If I'm trying to describe the sound, it helps to compare them other earphones or headphones. I might call them the Denon D2000 or D5000 of the IEM world, but that may not be a perfect match as I'm working from memory of the Denon. The M2 frequency response was almost a perfect match for my UE11pro customs, minus the UE11pro's superior detail, air and extension in the highs, refinement and speed. But even the soundstage size seems to be of similar proportions. I actually went back and forth between my UE11Pro and M2 out of several amps after I heard this, and the biggest difference in the frequency response of the two is that the M2 are slightly darker or recessed in the highs than the UE11Pro. No, I'm not saying the M2 are as good as an over $1100 custom IEM, but if someone wanted to have an idea of the UE11Pro "flavor" I would tell them to try the M2 to hear the tone and balance.
In comparison to my Denon AH-C700 which I paid $199 for in 2007, the Denon sound thin and hollow in the mids with a brighter or even "tizzy-sounding" treble, only redeemed by their nice bass presence which isn't as well controlled as the M2. The Denon lack the rich vibrant mids and refinement of the M2, and are also not as efficient. However, comparing the M2 vs the Denon or Nuforce earphones does seem to make the M2 sound a little dark in the highs; maybe more from the sudden contrast, and having acclimated to the other IEM than a fault of the M2. But if I listen to the M2 first, then switching earphones makes the Denon and Nuforce sound bright and the M2 more normal instead. The Denon improve noticeably with Complys T400 foam tips, but not enough. The M2 are more fun and enjoyable with better bass control, cleaner richer mids, and smoother more refined treble than the Denon. Impressive for the low price.
In previous comparisons my Nuforce NE-6 and NE-7M also topped the Denon C700, so I also compared those to the M2. The NE-6/7M are a little more neutral and forward sounding than the M2. Although they may be slightly more accurate in frequency balance than the M2, they are not as much fun and don't disappear behind the music as well as the M2 do. The M2 seems to be more transparent in the sense of not calling too much attention to the mids or highs, although the bass is certainly tipped up in a fun kinda way and the overall sound is warmer (like the UE11Pro). The more forward upper-mids of the NE-6 and NE-7M bring some of the details of the background instruments out, but not necessarily in a way that allows the earphones to disappear when listening. This improved in the Nuforce earphones by switching from the stock tips to some Shure E2c tips, but not enough to overcome this.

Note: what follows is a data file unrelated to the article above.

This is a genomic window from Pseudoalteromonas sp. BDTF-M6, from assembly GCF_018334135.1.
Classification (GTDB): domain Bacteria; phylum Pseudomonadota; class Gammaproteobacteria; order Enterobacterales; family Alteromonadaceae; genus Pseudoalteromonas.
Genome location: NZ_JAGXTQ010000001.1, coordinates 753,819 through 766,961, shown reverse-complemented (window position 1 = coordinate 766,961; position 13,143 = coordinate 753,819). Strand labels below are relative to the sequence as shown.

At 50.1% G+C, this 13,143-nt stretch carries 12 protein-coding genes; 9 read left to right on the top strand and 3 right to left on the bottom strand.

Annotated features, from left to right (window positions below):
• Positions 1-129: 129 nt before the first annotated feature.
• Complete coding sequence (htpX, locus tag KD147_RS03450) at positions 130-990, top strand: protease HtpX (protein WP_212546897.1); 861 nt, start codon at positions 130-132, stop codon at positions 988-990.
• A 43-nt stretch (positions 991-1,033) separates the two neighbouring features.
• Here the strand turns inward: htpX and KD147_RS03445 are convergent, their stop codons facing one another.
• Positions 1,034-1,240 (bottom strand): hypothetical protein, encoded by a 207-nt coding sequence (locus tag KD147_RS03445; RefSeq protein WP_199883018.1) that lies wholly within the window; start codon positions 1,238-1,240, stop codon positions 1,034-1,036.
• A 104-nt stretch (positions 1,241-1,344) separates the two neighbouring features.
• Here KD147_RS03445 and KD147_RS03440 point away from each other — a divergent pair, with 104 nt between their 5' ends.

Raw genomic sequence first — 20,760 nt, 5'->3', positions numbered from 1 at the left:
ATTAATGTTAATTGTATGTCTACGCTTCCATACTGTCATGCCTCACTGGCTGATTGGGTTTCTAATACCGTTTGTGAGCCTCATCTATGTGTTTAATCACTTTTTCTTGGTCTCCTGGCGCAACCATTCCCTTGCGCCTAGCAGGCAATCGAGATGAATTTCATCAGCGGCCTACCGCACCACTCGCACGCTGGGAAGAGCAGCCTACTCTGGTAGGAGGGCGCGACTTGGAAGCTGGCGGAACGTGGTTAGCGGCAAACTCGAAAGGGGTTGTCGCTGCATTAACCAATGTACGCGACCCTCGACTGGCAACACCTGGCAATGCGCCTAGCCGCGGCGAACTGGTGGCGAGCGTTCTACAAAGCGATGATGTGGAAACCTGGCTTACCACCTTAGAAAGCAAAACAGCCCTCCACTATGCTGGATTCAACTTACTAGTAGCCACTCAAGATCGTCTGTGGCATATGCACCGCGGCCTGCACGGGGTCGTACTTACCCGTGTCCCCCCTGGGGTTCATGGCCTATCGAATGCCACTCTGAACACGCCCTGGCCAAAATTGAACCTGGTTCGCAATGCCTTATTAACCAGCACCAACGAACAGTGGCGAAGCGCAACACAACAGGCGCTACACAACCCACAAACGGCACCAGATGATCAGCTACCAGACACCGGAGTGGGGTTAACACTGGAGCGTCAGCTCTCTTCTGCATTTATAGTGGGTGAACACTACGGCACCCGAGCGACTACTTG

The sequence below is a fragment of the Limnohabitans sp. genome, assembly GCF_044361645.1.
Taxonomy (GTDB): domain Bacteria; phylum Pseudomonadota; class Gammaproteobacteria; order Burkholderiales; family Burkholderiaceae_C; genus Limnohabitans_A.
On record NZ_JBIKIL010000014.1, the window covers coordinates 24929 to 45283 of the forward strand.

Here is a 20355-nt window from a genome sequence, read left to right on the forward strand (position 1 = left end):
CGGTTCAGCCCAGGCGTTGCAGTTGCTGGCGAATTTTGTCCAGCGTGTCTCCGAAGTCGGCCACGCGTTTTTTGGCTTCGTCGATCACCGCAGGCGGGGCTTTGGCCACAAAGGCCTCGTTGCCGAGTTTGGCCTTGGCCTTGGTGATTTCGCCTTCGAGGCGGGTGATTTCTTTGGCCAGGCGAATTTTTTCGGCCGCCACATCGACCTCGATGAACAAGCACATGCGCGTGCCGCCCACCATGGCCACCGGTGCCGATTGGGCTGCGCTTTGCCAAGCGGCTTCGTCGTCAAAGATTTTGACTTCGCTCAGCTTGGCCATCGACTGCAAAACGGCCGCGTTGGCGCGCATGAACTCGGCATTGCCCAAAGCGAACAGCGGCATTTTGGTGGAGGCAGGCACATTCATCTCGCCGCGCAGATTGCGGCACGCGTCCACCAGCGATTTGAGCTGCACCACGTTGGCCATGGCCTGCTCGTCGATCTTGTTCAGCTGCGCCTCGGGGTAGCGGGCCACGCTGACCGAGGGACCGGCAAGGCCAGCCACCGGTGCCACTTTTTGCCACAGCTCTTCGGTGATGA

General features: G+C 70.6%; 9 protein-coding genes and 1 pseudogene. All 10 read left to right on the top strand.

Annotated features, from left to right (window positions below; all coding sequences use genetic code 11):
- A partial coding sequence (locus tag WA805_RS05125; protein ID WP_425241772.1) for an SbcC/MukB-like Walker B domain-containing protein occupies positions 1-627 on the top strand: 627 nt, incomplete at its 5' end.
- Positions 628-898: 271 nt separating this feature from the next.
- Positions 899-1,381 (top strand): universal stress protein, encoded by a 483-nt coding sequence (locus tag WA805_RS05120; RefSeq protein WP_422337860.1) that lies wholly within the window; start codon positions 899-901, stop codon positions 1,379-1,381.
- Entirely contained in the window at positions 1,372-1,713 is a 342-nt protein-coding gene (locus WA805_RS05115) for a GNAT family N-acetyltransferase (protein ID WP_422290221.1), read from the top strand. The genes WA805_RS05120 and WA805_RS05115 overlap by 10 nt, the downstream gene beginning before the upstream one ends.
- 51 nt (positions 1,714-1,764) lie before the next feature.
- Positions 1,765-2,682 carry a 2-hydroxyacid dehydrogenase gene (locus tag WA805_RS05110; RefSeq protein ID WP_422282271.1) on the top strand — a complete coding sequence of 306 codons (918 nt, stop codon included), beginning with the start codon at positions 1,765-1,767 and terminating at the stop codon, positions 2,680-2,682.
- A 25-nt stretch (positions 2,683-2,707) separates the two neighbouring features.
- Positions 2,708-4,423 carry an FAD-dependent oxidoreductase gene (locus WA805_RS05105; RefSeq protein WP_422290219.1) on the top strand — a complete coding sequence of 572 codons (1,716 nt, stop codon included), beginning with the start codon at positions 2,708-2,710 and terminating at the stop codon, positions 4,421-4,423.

Similarly, the Maximo iMetal iP-HS-5 (aka i590 for iPhone) and HiFiMan RE-2 were a bit colored in comparison, with a tilt toward the highs and details rather than the warm mids and bass of the M2. Although I have rated the Maximo on par with the Nuforce or HiFiMan RE2 (just with a different sound), and above the JVC Marshmallows and Aircushions or Brainwavz beta, they still fall below the new M2 for me when it comes to enjoying the music instead of listening to the earphones' sound. The area where the good budget IEM like Maximo or Nuforce surpass the M2 is in their bass detail and speed, but I prefer the additional impact of the M2 and less attention to detail when I want to have some fun with them. This was especially appreciated with low bit-rate downloaded music that my kids listen to.